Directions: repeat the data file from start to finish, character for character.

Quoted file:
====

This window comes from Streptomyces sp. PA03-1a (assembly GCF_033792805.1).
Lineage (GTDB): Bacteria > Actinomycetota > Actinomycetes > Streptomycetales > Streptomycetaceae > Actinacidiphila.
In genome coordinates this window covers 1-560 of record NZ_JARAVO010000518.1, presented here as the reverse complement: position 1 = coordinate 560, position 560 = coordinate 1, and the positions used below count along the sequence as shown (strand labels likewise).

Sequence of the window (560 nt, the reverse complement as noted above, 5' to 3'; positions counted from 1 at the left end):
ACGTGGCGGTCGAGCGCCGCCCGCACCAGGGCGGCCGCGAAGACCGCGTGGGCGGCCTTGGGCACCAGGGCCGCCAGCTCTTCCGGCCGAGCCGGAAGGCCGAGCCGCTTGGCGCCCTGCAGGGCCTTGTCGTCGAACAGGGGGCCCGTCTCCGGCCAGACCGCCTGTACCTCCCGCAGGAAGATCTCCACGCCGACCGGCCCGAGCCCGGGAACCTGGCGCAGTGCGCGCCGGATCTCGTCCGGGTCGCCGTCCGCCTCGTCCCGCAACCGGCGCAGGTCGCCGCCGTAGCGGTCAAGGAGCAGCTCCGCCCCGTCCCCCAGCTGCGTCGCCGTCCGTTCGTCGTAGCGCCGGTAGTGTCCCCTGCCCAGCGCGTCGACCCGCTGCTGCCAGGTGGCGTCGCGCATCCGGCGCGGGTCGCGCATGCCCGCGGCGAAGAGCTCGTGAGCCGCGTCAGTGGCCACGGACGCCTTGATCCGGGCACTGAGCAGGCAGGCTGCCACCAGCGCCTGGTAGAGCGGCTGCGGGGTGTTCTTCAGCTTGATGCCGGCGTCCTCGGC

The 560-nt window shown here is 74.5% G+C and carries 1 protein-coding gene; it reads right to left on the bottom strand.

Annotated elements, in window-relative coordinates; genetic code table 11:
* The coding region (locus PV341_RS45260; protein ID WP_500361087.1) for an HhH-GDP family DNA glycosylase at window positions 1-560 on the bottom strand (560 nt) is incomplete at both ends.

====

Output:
This window comes from Streptomyces sp. PA03-1a (assembly GCF_033792805.1).
Lineage (GTDB): Bacteria > Actinomycetota > Actinomycetes > Streptomycetales > Streptomycetaceae > Actinacidiphila.
In genome coordinates this window covers 1-560 of record NZ_JARAVO010000518.1, presented here as the reverse complement: position 1 = coordinate 560, position 560 = coordinate 1, and the positions used below count along the sequence as shown (strand labels likewise).

Sequence of the window (560 nt, the reverse complement as noted above, 5' to 3'; positions counted from 1 at the left end):
ACGTGGCGGTCGAGCGCCGCCCGCACCAGGGCGGCCGCGAAGACCGCGTGGGCGGCCTTGGGCACCAGGGCCGCCAGCTCTTCCGGCCGAGCCGGAAGGCCGAGCCGCTTGGCGCCCTGCAGGGCCTTGTCGTCGAACAGGGGGCCCGTCTCCGGCCAGACCGCCTGTACCTCCCGCAGGAAGATCTCCACGCCGACCGGCCCGAGCCCGGGAACCTGGCGCAGTGCGCGCCGGATCTCGTCCGGGTCGCCGTCCGCCTCGTCCCGCAACCGGCGCAGGTCGCCGCCGTAGCGGTCAAGGAGCAGCTCCGCCCCGTCCCCCAGCTGCGTCGCCGTCCGTTCGTCGTAGCGCCGGTAGTGTCCCCTGCCCAGCGCGTCGACCCGCTGCTGCCAGGTGGCGTCGCGCATCCGGCGCGGGTCGCGCATGCCCGCGGCGAAGAGCTCGTGAGCCGCGTCAGTGGCCACGGACGCCTTGATCCGGGCACTGAGCAGGCAGGCTGCCACCAGCGCCTGGTAGAGCGGCTGCGGGGTGTTCTTCAGCTTGATGCCGGCGTCCTCGGC

The 560-nt window shown here is 74.5% G+C and carries 1 protein-coding gene; it reads right to left on the bottom strand.

Annotated elements, in window-relative coordinates; genetic code table 11:
* The coding region (locus PV341_RS45260; protein ID WP_500361087.1) for an HhH-GDP family DNA glycosylase at window positions 1-560 on the bottom strand (560 nt) is incomplete at both ends.